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“Fences” a Play by August Wilson


One of the main themes in The Fences is the theme of parenting. Both Troy’s and Bono’s sad recalls offering background for considering the similarities and dissimilarities of the generations unraveling Troy from Cory and Bono from Lyons. The one feature Troy appreciated was a sense of accountability, and, just like his father, Troy became the main source of income for his family.

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Bono, on the contrary, defines his father as having a state that did not let his father stay with one woman for too long. Because of Bono’s father untrustworthy nature, Bono wanted to indemnify he would not leave a child like his father. But, divergent to Bono’s doubts, his father’s character was not a family characteristic, but an attempt to deal with his specific situation. Lyons and Cory had very dissimilar childhoods, however, their growth into men is similar to their fathers’.

Lyons was growing up with his mother because Troy was incarcerated. Lyons believes he can make his own life choices and chase his own dreams in music because he had more family backing and fewer lacks than Troy. Troy was not able to shape Lyons into an accountable man because he was not around when the latter was growing up. To Troy and Cory, becoming a man means leaving the man that raised you on the account of a ferocious struggle. For both Troy and Cory, the formation of their own individuality when their role model is a person of contrast – part accountable and faithful, opposed by the upsetting, self-centered and insulting side, demonstrates a problematic situation, where none of them wanted to be the type of father who threatens their children’s wellbeing.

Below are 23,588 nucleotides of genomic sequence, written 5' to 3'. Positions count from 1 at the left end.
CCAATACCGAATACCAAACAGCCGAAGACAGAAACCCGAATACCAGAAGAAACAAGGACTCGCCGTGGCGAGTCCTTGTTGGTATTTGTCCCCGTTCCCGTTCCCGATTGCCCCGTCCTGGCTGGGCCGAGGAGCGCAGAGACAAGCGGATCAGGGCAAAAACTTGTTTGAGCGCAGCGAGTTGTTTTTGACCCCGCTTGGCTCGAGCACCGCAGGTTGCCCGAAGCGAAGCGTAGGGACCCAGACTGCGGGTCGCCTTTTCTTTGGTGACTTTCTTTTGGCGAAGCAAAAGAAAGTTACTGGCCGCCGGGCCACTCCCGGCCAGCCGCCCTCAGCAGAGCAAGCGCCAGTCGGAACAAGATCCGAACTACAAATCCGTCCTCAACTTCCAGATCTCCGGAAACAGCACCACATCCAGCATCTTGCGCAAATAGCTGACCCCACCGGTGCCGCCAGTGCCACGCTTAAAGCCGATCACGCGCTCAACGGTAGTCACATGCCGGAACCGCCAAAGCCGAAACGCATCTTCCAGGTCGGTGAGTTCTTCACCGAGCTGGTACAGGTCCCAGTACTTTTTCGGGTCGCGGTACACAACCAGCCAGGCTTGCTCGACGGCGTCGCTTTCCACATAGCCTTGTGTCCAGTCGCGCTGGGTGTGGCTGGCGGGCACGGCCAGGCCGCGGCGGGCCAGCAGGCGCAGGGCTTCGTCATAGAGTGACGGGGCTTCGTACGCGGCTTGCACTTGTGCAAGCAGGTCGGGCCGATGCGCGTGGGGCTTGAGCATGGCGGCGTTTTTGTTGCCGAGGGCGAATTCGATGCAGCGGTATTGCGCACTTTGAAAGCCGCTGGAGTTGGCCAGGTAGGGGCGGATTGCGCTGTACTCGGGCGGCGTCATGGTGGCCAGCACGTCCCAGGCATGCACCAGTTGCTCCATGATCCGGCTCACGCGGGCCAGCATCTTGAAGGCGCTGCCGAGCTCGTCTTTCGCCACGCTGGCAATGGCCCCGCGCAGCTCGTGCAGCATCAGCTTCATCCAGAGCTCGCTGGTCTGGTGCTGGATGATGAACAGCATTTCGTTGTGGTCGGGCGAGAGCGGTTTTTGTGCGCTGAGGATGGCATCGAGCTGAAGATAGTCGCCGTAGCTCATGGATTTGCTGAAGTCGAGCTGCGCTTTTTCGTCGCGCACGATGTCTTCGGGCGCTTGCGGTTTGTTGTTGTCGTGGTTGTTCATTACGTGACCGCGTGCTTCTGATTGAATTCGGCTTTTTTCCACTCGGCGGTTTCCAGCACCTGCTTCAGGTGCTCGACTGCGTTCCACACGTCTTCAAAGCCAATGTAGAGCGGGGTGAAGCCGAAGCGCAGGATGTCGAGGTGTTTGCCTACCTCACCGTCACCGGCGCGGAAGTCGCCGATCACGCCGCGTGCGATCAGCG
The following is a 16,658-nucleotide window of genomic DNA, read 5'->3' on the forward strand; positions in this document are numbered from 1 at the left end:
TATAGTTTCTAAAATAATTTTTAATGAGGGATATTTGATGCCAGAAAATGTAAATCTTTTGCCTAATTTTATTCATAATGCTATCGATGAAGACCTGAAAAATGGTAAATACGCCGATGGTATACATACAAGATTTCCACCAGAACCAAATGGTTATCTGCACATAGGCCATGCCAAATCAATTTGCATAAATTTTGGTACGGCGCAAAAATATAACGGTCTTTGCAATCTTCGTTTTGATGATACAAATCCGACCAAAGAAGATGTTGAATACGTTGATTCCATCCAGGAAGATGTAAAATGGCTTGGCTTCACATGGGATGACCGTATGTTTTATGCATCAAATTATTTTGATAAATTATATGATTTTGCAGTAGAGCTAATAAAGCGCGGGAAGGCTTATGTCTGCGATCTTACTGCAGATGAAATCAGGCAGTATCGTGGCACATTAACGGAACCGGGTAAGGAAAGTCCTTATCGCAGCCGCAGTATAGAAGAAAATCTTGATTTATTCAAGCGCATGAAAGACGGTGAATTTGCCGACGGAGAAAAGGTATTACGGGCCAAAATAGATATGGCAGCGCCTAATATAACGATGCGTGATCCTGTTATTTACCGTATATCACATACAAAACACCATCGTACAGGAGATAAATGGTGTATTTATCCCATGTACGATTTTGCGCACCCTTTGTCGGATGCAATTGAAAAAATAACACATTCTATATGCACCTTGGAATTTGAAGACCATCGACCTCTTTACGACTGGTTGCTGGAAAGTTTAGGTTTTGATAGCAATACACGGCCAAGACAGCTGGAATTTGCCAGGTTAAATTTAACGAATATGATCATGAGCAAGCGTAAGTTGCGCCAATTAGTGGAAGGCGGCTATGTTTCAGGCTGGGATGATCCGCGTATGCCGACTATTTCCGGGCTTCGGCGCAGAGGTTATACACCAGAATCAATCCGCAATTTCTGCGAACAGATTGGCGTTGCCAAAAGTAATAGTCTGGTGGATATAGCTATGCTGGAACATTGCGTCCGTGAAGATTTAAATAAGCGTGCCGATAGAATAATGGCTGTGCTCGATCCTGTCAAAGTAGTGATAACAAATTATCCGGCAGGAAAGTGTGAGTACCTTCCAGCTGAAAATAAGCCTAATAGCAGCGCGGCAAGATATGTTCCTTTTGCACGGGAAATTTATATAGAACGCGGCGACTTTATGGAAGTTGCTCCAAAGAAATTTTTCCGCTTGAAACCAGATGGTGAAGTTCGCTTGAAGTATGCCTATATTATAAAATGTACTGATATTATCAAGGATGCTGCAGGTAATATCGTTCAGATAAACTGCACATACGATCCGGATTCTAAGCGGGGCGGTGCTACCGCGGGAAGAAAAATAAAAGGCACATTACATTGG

Much of the struggle in the Fences rises because the characters are in conflict with the way they perceive the past and what they wish to do with the future. For instance, the way that Troy sees Cory’s future because of his past experience. Troy does not want Cory to feel the adversity and disenchantment Troy felt when trying to become a professional baseball player, so he wanted Cory to work after school as an alternative to playing football.

But Cory knows that the rejection because of the color of the skin is a thing of the past, and he knows that the opportunity is real that the professional league will embrace, not ignore him. For Troy, to admit this transformation in the world would result in Troy accepting the expiry of his own dreams. Troy refuses to see Cory’s opportunities because it would mean accepting his own hard-luck (Wilson 15). The father and the son see history in a mode that supports their worldview.

Regrettably, this battle pushes Troy and Cory away from each other. Troy does not mean any harm to his son when he wants him to work after school, but by trying to protect Cory, Troy kills his son’s potential and averts Cory from walking down the path of a hopeful future. Troy’s discernment of what is good and what is bad unfortunately causes Cory to experience an unsatisfactory fortune comparable to Troy’s. Troy reflects his own history on his close ones in other ways during the play with axioms that represent his viewpoints of lifelike, “You gotta take the crooked with the straights.” Cory even calls his dad a shadow that followed him everywhere.

Troy’s tunes and mottos connect his relatives to the hard life in the south that his peer group was able to escape from, though poor and with no ancestry in the north. Troy decisively and unintentionally imposes his life experience onto his children and family, for better and for worse.

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Another topic of the play is Troy’s and Rose’s opposing methods to live their quiet lives. Their picks unswervingly resemble the contradictory perspectives from which they observe their common world. Nevertheless, Rose and Troy cope with their foiling and dissatisfaction with their entangled lives in two different ways. Troy shows through his story about his combat with Death that he is a visionary and an advocate of his own self-formed delusions.